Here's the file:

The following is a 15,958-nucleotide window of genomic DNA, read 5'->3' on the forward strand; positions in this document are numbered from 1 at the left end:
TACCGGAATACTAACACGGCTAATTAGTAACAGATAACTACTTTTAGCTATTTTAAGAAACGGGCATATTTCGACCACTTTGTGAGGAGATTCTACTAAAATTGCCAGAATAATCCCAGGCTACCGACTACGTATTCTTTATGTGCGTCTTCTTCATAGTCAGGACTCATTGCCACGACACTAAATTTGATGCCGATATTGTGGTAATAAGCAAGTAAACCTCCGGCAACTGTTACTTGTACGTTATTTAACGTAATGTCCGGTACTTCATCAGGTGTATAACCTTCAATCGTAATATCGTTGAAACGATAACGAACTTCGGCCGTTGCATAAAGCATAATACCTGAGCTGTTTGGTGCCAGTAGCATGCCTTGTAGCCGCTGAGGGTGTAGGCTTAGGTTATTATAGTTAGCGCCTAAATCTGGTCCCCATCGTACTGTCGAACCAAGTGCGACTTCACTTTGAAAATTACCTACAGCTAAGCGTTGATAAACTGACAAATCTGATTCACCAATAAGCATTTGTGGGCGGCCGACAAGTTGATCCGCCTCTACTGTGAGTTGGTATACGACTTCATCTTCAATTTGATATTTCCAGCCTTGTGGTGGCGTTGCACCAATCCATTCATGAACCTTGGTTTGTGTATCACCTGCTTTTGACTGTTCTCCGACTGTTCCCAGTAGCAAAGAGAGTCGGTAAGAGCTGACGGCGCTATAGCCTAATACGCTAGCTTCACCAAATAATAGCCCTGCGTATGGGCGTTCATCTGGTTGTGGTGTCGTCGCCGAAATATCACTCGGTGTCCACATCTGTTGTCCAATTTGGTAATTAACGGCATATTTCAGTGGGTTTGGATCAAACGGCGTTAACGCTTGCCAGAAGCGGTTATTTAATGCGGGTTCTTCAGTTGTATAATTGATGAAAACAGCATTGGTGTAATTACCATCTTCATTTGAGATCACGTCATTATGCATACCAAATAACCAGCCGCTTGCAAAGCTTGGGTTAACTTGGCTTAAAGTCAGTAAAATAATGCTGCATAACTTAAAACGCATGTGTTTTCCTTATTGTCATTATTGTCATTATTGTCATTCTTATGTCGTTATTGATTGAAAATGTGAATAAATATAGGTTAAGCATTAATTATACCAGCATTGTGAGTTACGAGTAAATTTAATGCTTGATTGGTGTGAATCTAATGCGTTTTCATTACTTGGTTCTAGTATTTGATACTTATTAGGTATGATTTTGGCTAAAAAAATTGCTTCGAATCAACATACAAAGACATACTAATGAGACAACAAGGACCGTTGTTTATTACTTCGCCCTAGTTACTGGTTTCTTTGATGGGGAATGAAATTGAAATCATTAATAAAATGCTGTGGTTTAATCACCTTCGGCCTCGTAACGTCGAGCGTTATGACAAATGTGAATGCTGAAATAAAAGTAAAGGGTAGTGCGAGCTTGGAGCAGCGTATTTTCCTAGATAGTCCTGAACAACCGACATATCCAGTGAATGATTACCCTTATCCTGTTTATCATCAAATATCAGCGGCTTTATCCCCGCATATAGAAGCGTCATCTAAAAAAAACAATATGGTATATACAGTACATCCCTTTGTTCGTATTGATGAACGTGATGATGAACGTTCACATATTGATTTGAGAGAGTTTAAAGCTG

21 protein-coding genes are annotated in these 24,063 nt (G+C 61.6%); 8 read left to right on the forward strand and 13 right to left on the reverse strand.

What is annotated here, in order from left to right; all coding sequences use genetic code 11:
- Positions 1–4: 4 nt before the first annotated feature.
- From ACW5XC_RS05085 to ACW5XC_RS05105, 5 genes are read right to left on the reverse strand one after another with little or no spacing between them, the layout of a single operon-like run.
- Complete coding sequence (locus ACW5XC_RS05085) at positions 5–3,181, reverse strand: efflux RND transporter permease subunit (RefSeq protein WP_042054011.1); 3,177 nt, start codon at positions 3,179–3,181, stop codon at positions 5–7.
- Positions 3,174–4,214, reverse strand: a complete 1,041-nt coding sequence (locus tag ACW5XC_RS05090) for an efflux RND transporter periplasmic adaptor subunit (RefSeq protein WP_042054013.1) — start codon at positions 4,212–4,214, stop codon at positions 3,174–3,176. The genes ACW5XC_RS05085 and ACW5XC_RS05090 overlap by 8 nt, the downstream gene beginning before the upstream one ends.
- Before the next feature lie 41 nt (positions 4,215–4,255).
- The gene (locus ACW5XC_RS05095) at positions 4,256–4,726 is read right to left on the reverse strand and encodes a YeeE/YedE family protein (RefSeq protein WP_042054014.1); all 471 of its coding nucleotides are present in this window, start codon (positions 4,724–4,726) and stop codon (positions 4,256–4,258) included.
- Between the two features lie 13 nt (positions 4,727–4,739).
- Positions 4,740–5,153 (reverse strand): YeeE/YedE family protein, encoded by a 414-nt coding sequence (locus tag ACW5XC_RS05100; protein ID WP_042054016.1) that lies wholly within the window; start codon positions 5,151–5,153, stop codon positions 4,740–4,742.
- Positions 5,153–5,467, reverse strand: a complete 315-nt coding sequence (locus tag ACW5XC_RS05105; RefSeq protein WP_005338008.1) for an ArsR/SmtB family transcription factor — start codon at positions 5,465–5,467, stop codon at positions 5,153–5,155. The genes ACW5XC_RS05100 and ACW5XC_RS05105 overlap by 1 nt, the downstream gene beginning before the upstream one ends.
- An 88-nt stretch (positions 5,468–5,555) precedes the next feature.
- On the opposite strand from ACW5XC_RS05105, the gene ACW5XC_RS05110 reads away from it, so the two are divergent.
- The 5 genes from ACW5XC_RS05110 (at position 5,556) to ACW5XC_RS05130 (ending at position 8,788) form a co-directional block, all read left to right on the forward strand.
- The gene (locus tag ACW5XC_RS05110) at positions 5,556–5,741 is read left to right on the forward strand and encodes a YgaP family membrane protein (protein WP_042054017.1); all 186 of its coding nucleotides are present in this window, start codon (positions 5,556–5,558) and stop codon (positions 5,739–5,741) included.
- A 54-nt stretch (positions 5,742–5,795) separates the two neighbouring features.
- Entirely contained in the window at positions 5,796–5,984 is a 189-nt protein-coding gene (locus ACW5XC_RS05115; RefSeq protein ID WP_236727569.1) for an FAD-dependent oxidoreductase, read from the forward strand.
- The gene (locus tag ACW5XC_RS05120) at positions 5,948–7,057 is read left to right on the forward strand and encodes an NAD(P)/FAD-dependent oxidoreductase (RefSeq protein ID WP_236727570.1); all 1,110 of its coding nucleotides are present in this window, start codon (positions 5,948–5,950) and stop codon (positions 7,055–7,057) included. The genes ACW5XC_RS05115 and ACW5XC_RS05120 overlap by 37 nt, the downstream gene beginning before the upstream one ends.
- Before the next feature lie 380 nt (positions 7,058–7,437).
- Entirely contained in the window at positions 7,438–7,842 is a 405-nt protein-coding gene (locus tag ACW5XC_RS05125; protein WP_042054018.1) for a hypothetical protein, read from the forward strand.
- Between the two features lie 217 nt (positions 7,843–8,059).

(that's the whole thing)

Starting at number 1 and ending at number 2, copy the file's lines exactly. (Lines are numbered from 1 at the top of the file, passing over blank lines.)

The following is a 15,958-nucleotide window of genomic DNA, read 5'->3' on the forward strand; positions in this document are numbered from 1 at the left end:
TACCGGAATACTAACACGGCTAATTAGTAACAGATAACTACTTTTAGCTATTTTAAGAAACGGGCATATTTCGACCACTTTGTGAGGAGATTCTACTAAAATTGCCAGAATAATCCCAGGCTACCGACTACGTATTCTTTATGTGCGTCTTCTTCATAGTCAGGACTCATTGCCACGACACTAAATTTGATGCCGATATTGTGGTAATAAGCAAGTAAACCTCCGGCAACTGTTACTTGTACGTTATTTAACGTAATGTCCGGTACTTCATCAGGTGTATAACCTTCAATCGTAATATCGTTGAAACGATAACGAACTTCGGCCGTTGCATAAAGCATAATACCTGAGCTGTTTGGTGCCAGTAGCATGCCTTGTAGCCGCTGAGGGTGTAGGCTTAGGTTATTATAGTTAGCGCCTAAATCTGGTCCCCATCGTACTGTCGAACCAAGTGCGACTTCACTTTGAAAATTACCTACAGCTAAGCGTTGATAAACTGACAAATCTGATTCACCAATAAGCATTTGTGGGCGGCCGACAAGTTGATCCGCCTCTACTGTGAGTTGGTATACGACTTCATCTTCAATTTGATATTTCCAGCCTTGTGGTGGCGTTGCACCAATCCATTCATGAACCTTGGTTTGTGTATCACCTGCTTTTGACTGTTCTCCGACTGTTCCCAGTAGCAAAGAGAGTCGGTAAGAGCTGACGGCGCTATAGCCTAATACGCTAGCTTCACCAAATAATAGCCCTGCGTATGGGCGTTCATCTGGTTGTGGTGTCGTCGCCGAAATATCACTCGGTGTCCACATCTGTTGTCCAATTTGGTAATTAACGGCATATTTCAGTGGGTTTGGATCAAACGGCGTTAACGCTTGCCAGAAGCGGTTATTTAATGCGGGTTCTTCAGTTGTATAATTGATGAAAACAGCATTGGTGTAATTACCATCTTCATTTGAGATCACGTCATTATGCATACCAAATAACCAGCCGCTTGCAAAGCTTGGGTTAACTTGGCTTAAAGTCAGTAAAATAATGCTGCATAACTTAAAACGCATGTGTTTTCCTTATTGTCATTATTGTCATTATTGTCATTCTTATGTCGTTATTGATTGAAAATGTGAATAAATATAGGTTAAGCATTAATTATACCAGCATTGTGAGTTACGAGTAAATTTAATGCTTGATTGGTGTGAATCTAATGCGTTTTCATTACTTGGTTCTAGTATTTGATACTTATTAGGTATGATTTTGGCTAAAAAAATTGCTTCGAATCAACATACAAAGACATACTAATGAGACAACAAGGACCGTTGTTTATTACTTCGCCCTAGTTACTGGTTTCTTTGATGGGGAATGAAATTGAAATCATTAATAAAATGCTGTGGTTTAATCACCTTCGGCCTCGTAACGTCGAGCGTTATGACAAATGTGAATGCTGAAATAAAAGTAAAGGGTAGTGCGAGCTTGGAGCAGCGTATTTTCCTAGATAGTCCTGAACAACCGACATATCCAGTGAATGATTACCCTTATCCTGTTTATCATCAAATATCAGCGGCTTTATCCCCGCATATAGAAGCGTCATCTAAAAAAAACAATATGGTATATACAGTACATCCCTTTGTTCGTATTGATGAACGTGATGATGAACGTTCACATATTGATTTGAGAGAGTTTAAAGCTG